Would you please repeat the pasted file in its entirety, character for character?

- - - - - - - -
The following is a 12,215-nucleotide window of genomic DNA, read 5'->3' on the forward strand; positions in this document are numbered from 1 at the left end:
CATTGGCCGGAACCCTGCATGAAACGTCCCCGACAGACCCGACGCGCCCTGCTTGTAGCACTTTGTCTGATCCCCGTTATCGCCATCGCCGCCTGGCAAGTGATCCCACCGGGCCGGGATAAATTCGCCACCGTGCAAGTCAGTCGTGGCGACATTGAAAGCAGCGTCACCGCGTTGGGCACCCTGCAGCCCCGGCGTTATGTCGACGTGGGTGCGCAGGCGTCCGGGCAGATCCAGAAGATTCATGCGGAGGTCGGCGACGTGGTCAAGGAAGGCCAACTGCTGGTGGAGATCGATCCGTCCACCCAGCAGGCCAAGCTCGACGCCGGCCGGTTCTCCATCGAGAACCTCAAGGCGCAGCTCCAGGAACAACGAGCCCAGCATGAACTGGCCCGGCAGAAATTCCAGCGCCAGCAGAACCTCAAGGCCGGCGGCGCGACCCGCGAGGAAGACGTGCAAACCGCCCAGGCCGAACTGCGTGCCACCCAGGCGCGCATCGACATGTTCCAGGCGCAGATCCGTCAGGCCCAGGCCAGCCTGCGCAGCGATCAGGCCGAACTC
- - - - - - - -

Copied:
The following is a 12,215-nucleotide window of genomic DNA, read 5'->3' on the forward strand; positions in this document are numbered from 1 at the left end:
CATTGGCCGGAACCCTGCATGAAACGTCCCCGACAGACCCGACGCGCCCTGCTTGTAGCACTTTGTCTGATCCCCGTTATCGCCATCGCCGCCTGGCAAGTGATCCCACCGGGCCGGGATAAATTCGCCACCGTGCAAGTCAGTCGTGGCGACATTGAAAGCAGCGTCACCGCGTTGGGCACCCTGCAGCCCCGGCGTTATGTCGACGTGGGTGCGCAGGCGTCCGGGCAGATCCAGAAGATTCATGCGGAGGTCGGCGACGTGGTCAAGGAAGGCCAACTGCTGGTGGAGATCGATCCGTCCACCCAGCAGGCCAAGCTCGACGCCGGCCGGTTCTCCATCGAGAACCTCAAGGCGCAGCTCCAGGAACAACGAGCCCAGCATGAACTGGCCCGGCAGAAATTCCAGCGCCAGCAGAACCTCAAGGCCGGCGGCGCGACCCGCGAGGAAGACGTGCAAACCGCCCAGGCCGAACTGCGTGCCACCCAGGCGCGCATCGACATGTTCCAGGCGCAGATCCGTCAGGCCCAGGCCAGCCTGCGCAGCGATCAGGCCGAACTC